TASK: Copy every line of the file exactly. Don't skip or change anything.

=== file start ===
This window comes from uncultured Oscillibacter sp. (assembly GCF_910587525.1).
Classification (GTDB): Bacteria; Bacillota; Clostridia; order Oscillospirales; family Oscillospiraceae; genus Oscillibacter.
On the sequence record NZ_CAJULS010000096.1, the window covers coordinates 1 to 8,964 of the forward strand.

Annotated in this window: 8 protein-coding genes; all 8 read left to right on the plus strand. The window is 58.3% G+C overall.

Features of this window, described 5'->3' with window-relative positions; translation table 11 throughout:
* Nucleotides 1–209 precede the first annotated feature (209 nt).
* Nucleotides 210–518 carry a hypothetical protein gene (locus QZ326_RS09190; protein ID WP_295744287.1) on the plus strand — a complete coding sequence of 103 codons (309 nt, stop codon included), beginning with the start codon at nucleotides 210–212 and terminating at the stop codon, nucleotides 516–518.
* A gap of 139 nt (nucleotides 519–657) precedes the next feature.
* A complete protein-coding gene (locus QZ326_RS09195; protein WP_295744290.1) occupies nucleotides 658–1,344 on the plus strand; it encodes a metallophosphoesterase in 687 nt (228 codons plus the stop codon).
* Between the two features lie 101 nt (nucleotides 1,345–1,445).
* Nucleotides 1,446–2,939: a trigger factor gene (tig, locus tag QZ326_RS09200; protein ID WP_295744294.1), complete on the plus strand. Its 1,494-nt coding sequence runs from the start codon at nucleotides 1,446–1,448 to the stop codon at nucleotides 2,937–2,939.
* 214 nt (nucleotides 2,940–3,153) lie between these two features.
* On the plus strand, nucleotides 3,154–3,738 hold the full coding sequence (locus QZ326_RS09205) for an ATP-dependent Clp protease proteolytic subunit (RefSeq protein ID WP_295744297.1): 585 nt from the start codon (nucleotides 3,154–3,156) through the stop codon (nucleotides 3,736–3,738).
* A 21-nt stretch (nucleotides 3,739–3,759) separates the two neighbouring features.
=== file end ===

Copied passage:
This window comes from uncultured Oscillibacter sp. (assembly GCF_910587525.1).
Classification (GTDB): Bacteria; Bacillota; Clostridia; order Oscillospirales; family Oscillospiraceae; genus Oscillibacter.
On the sequence record NZ_CAJULS010000096.1, the window covers coordinates 1 to 8,964 of the forward strand.

Annotated in this window: 8 protein-coding genes; all 8 read left to right on the plus strand. The window is 58.3% G+C overall.

Features of this window, described 5'->3' with window-relative positions; translation table 11 throughout:
* Nucleotides 1–209 precede the first annotated feature (209 nt).
* Nucleotides 210–518 carry a hypothetical protein gene (locus QZ326_RS09190; protein ID WP_295744287.1) on the plus strand — a complete coding sequence of 103 codons (309 nt, stop codon included), beginning with the start codon at nucleotides 210–212 and terminating at the stop codon, nucleotides 516–518.
* A gap of 139 nt (nucleotides 519–657) precedes the next feature.
* A complete protein-coding gene (locus QZ326_RS09195; protein WP_295744290.1) occupies nucleotides 658–1,344 on the plus strand; it encodes a metallophosphoesterase in 687 nt (228 codons plus the stop codon).
* Between the two features lie 101 nt (nucleotides 1,345–1,445).
* Nucleotides 1,446–2,939: a trigger factor gene (tig, locus tag QZ326_RS09200; protein ID WP_295744294.1), complete on the plus strand. Its 1,494-nt coding sequence runs from the start codon at nucleotides 1,446–1,448 to the stop codon at nucleotides 2,937–2,939.
* 214 nt (nucleotides 2,940–3,153) lie between these two features.
* On the plus strand, nucleotides 3,154–3,738 hold the full coding sequence (locus QZ326_RS09205) for an ATP-dependent Clp protease proteolytic subunit (RefSeq protein ID WP_295744297.1): 585 nt from the start codon (nucleotides 3,154–3,156) through the stop codon (nucleotides 3,736–3,738).
* A 21-nt stretch (nucleotides 3,739–3,759) separates the two neighbouring features.